Today you are a passionate private natural chef, with lots of other qualification and services. Back to the beginning; when did your passion and love for food start/ when did you decide to become a chef?

My mother has always been an exceptional cook, cooking every meal from scratch. We were cooking the produce from our land, and animals from neighbours and farms around. I was used to wholesome food, never processed in any way. The closest supermarket was over an hour drive away and as a family, we will go once a month or every two months, for the basics and pantry fillers. At age 8, I asked my dad for a small patch where I could grow my own vegetables. Since then, I have experienced with growing anything from the seeds I was given from farms around. It was how I came connected to food. Today, still I am growing my food and enjoying true flavours, eating in season and sun-ripe produce.

Before you entered the private chef business, you worked as Inflight Chef with fresh onboard cooking. How did fresh cooking in an airplane works?

My experience as an in-flight chef onboard aircrafts was one of the biggest challenges, dealing with cramped places, and cooking only with what there. If something had been forgotten on the ground, there was no way to get it back once at 35,000 ft in the air.

Passengers would have 4 menus to choose food from. They had a canapé-style or cocktail menu for nibbles. A Mezze selection and they had a la carte menu where they could choose from 3 to a 7-course meal, and also an afternoon-tea menu that was called “high-tea”. Passengers favourites were freshly made pancakes with berries and maple syrup. And a breakfast menu, with eggs, cooked any way the passengers desired.

Today you work as Nutritionist, Iridologist and Naturopath in the UK. Can you tell us the differences between these 3 work titles/ the work as a private chef behind?

During my last year in catering college, I was ready to learn about nutrition and dietetics; however, my current situation did not allow me to go to a then private school and lose all of my student benefits, including my student accommodation.

I was approached by one of the leading nutrition colleges in London over 7 years ago and asked me if I wanted to teach and develop their coming cooking course. Visiting the school during the open days, was the perfect opportunity for me to realise my dream. I trained for 6 years to become today a registered nutritionist, a naturopath and finally an iridologist practitioner. These tools, therefore, allow me to assist my clients reaching their goals, let it be optimum health or having a private chef cooking “healing” food for their health condition.

You truly believe in the power of food, but most importantly that FOOD IS MEDICINE: Can you explain it, and give us some of your menu/ dish/recipes examples?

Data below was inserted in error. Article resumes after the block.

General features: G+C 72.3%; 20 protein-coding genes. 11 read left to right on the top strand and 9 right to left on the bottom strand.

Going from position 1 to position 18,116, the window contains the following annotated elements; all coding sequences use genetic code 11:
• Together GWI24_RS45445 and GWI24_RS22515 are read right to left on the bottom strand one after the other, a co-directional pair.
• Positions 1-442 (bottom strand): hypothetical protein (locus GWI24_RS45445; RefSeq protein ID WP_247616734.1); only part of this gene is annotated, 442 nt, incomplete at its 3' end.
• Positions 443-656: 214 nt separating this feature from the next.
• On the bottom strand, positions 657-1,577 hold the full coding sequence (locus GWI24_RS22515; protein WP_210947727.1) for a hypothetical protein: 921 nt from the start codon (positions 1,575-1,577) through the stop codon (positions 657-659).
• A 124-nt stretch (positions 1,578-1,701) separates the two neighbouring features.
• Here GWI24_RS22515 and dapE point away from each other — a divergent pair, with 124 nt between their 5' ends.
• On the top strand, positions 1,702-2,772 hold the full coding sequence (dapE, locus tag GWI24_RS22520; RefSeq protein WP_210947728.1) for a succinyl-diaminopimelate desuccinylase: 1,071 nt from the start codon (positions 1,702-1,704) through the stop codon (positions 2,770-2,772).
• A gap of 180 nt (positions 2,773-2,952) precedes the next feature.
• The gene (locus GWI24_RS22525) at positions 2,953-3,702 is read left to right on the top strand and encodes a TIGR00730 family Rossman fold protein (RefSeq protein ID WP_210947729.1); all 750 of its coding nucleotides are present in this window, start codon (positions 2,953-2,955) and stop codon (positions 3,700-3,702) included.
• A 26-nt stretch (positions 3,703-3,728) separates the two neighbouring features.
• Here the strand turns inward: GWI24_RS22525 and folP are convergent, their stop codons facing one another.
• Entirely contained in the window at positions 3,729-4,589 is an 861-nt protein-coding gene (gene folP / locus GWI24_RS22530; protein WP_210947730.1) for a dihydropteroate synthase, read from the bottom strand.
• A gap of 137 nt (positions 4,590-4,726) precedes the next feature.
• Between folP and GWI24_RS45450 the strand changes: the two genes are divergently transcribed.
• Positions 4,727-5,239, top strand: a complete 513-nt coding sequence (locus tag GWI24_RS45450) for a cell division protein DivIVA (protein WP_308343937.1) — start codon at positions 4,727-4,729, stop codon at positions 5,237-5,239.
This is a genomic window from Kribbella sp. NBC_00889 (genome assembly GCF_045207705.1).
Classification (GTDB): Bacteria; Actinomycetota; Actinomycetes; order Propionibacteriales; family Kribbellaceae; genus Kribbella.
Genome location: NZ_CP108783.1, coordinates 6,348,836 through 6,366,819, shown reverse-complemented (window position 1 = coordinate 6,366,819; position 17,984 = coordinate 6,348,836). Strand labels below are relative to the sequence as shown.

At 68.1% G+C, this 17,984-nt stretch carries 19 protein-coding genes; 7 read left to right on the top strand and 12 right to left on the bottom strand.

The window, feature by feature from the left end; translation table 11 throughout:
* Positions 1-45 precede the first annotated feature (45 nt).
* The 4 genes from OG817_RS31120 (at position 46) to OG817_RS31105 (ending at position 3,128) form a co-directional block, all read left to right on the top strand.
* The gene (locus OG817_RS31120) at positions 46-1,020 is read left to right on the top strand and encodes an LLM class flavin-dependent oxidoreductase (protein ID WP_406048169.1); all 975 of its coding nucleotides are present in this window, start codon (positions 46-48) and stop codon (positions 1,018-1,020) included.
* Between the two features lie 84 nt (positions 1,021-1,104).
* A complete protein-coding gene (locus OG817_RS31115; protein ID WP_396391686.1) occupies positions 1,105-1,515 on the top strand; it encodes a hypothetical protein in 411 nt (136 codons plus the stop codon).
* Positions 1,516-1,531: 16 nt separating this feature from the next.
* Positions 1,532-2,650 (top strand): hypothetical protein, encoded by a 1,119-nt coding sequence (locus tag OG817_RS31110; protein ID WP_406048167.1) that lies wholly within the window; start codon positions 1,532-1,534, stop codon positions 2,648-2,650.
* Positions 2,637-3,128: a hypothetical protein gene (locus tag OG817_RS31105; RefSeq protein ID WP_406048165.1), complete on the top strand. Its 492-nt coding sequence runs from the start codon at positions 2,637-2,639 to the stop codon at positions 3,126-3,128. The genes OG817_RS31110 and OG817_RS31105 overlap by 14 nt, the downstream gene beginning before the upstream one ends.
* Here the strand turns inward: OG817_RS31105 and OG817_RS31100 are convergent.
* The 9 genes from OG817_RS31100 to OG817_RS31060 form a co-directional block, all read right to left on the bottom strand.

Food as medicine” is a millennial long statement made by Hippocrates. It seems that in times that we call ignorance, much more was known about the human body and its relation to food. Today, it is all about what is published in medical journals and the rest stays ignored, and the body is seen in portions rather as the whole person. This has led to evergrowing waves of specialists that only know what they know.

Today, many diets are designed to promote optimum health, prevent or reverse disease (e.g. Ketogenic Diet, and Autoimmune Paleo). Most often these diets promote unrefined and minimally processed foods, a reduced grain intake, and, naturally, sugar, and loads of fresh vegetables.

By sharing your passion for good food, you offer your clients to learn to reconnect with food: how does it work?

In order to reconnect with food, one must touch, smell and feel the food. Understanding cooking processes is also primordial to maximise nutrient intake.

I offer days at the market, where people can see the product, ask questions to the producer and understand where food comes from, and that it is not only a wrapped piece of food on a supermarket shelf, with a label showing a date, weight and price only.

When I organise retreats, guests participate in meal making. This is great fun but it is also the key to reconnect with food. I believe there is no better food than the one you have made from scratch. It taste that much better!

How would you describe your culinary line as a private chef today?

Today, I like to call myself the ambassador of Naturopathic Cuisine. Not because I feel so special, but because I only cook therapeutically with food that promotes health and well-being, especially cognitive functions.

Can you share with us your current master/ best dishes/ latest creations?

My latest creations were made for The 30-Day Reset, a program dedicated to bringing you back to optimum health, identify foods that you may be sensitive to, stamp down any inflammation that may occur anywhere in the body, and restore the gut and a symbiotic microflora.